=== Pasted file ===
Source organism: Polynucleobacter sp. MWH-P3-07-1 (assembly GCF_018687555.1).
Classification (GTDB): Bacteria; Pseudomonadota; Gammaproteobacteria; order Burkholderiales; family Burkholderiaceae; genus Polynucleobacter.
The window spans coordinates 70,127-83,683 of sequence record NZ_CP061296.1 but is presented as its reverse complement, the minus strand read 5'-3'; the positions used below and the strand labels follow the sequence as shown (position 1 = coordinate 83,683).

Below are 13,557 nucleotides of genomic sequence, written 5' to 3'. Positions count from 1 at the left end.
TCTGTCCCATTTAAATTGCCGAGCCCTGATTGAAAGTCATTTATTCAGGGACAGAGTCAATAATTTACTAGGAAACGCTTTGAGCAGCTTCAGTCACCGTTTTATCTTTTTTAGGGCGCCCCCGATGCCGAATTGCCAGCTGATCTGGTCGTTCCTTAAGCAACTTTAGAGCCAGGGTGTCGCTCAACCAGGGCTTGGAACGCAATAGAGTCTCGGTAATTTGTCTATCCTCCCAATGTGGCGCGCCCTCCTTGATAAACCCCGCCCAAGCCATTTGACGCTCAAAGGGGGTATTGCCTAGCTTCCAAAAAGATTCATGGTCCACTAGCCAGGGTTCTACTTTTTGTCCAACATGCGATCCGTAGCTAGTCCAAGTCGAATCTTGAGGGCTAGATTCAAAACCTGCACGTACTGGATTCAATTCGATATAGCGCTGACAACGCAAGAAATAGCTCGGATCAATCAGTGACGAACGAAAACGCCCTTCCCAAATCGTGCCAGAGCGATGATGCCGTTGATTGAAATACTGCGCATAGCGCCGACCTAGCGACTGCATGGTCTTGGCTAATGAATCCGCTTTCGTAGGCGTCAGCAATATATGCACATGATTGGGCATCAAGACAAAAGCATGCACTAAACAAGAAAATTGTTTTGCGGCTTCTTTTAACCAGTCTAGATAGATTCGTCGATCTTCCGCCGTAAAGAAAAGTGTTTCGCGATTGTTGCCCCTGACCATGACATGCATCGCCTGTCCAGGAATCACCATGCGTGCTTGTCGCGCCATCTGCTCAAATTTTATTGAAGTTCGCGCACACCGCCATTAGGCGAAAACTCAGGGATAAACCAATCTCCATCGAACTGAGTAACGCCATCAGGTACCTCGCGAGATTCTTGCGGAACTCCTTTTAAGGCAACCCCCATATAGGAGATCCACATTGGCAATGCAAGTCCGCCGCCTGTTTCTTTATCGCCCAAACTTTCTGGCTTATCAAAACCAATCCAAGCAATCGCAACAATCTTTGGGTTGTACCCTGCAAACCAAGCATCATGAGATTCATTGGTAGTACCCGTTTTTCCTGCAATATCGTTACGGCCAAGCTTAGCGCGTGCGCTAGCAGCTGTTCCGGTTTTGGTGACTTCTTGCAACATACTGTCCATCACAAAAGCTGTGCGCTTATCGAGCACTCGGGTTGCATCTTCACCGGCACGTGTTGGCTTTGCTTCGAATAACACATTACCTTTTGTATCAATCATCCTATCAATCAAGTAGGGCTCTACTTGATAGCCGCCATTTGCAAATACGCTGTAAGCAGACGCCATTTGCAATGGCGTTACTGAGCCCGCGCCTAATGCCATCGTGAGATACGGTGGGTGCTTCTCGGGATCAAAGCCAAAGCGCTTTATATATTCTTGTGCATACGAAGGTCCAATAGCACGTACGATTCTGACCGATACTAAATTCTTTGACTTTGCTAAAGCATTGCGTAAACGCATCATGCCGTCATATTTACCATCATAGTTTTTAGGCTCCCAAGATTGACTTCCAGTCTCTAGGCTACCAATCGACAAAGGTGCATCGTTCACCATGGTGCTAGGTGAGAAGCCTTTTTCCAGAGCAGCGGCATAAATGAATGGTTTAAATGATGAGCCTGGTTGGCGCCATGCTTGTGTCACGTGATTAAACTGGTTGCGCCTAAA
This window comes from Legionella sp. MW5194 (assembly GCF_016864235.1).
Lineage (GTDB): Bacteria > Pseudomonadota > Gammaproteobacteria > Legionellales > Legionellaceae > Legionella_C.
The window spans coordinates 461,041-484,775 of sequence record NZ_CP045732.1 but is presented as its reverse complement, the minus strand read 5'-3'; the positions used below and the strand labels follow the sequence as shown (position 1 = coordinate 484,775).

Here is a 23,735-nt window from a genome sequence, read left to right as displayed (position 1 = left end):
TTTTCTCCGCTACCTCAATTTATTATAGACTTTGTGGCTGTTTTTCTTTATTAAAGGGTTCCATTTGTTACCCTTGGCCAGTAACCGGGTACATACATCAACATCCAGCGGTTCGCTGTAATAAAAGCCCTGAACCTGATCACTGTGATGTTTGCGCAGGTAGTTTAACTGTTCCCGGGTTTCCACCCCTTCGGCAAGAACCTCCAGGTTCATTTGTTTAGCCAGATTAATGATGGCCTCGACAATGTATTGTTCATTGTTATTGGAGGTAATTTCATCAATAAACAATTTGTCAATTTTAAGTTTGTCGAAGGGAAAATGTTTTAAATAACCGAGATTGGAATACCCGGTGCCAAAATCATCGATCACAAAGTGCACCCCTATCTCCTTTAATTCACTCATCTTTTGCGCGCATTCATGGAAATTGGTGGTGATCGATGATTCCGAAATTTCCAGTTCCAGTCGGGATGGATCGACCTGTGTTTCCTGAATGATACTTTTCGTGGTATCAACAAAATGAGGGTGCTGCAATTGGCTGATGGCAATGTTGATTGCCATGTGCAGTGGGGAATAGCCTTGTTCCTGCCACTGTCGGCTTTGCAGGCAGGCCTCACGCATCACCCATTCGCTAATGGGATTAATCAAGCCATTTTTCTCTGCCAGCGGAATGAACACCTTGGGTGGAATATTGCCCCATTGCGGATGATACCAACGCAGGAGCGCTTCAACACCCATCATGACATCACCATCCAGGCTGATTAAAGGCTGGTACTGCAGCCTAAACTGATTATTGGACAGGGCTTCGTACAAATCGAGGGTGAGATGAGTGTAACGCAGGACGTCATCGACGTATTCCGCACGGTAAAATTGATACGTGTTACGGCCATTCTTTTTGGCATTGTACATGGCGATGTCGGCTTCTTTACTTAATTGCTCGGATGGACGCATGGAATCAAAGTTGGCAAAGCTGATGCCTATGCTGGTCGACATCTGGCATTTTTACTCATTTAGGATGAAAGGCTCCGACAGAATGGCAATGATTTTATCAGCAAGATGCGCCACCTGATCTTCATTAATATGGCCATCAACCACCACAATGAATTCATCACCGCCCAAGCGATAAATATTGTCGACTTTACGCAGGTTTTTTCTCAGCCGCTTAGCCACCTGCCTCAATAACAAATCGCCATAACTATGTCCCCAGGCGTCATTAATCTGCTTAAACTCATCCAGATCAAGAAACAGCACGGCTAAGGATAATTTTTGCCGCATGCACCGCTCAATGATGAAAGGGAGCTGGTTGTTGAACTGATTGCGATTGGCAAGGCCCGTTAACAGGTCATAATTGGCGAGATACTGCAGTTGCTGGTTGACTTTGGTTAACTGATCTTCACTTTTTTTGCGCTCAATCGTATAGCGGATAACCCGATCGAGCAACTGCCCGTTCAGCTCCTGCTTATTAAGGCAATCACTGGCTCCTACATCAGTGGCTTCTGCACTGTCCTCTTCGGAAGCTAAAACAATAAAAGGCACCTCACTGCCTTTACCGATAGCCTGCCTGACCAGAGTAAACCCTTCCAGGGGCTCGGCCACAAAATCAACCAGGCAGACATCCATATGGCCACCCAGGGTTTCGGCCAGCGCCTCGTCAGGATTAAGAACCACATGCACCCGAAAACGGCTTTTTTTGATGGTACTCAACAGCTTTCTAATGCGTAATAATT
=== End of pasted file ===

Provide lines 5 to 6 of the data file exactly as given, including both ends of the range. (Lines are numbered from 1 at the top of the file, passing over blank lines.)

TCTGTCCCATTTAAATTGCCGAGCCCTGATTGAAAGTCATTTATTCAGGGACAGAGTCAATAATTTACTAGGAAACGCTTTGAGCAGCTTCAGTCACCGTTTTATCTTTTTTAGGGCGCCCCCGATGCCGAATTGCCAGCTGATCTGGTCGTTCCTTAAGCAACTTTAGAGCCAGGGTGTCGCTCAACCAGGGCTTGGAACGCAATAGAGTCTCGGTAATTTGTCTATCCTCCCAATGTGGCGCGCCCTCCTTGATAAACCCCGCCCAAGCCATTTGACGCTCAAAGGGGGTATTGCCTAGCTTCCAAAAAGATTCATGGTCCACTAGCCAGGGTTCTACTTTTTGTCCAACATGCGATCCGTAGCTAGTCCAAGTCGAATCTTGAGGGCTAGATTCAAAACCTGCACGTACTGGATTCAATTCGATATAGCGCTGACAACGCAAGAAATAGCTCGGATCAATCAGTGACGAACGAAAACGCCCTTCCCAAATCGTGCCAGAGCGATGATGCCGTTGATTGAAATACTGCGCATAGCGCCGACCTAGCGACTGCATGGTCTTGGCTAATGAATCCGCTTTCGTAGGCGTCAGCAATATATGCACATGATTGGGCATCAAGACAAAAGCATGCACTAAACAAGAAAATTGTTTTGCGGCTTCTTTTAACCAGTCTAGATAGATTCGTCGATCTTCCGCCGTAAAGAAAAGTGTTTCGCGATTGTTGCCCCTGACCATGACATGCATCGCCTGTCCAGGAATCACCATGCGTGCTTGTCGCGCCATCTGCTCAAATTTTATTGAAGTTCGCGCACACCGCCATTAGGCGAAAACTCAGGGATAAACCAATCTCCATCGAACTGAGTAACGCCATCAGGTACCTCGCGAGATTCTTGCGGAACTCCTTTTAAGGCAACCCCCATATAGGAGATCCACATTGGCAATGCAAGTCCGCCGCCTGTTTCTTTATCGCCCAAACTTTCTGGCTTATCAAAACCAATCCAAGCAATCGCAACAATCTTTGGGTTGTACCCTGCAAACCAAGCATCATGAGATTCATTGGTAGTACCCGTTTTTCCTGCAATATCGTTACGGCCAAGCTTAGCGCGTGCGCTAGCAGCTGTTCCGGTTTTGGTGACTTCTTGCAACATACTGTCCATCACAAAAGCTGTGCGCTTATCGAGCACTCGGGTTGCATCTTCACCGGCACGTGTTGGCTTTGCTTCGAATAACACATTACCTTTTGTATCAATCATCCTATCAATCAAGTAGGGCTCTACTTGATAGCCGCCATTTGCAAATACGCTGTAAGCAGACGCCATTTGCAATGGCGTTACTGAGCCCGCGCCTAATGCCATCGTGAGATACGGTGGGTGCTTCTCGGGATCAAAGCCAAAGCGCTTTATATATTCTTGTGCATACGAAGGTCCAATAGCACGTACGATTCTGACCGATACTAAATTCTTTGACTTTGCTAAAGCATTGCGTAAACGCATCATGCCGTCATATTTACCATCATAGTTTTTAGGCTCCCAAGATTGACTTCCAGTCTCTAGGCTACCAATCGACAAAGGTGCATCGTTCACCATGGTGCTAGGTGAGAAGCCTTTTTCCAGAGCAGCGGCATAAATGAATGGTTTAAATGATGAGCCTGGTTGGCGCCATGCTTGTGTCACGTGATTAAACTGGTTGCGCCTAAA
This window comes from Legionella sp. MW5194 (assembly GCF_016864235.1).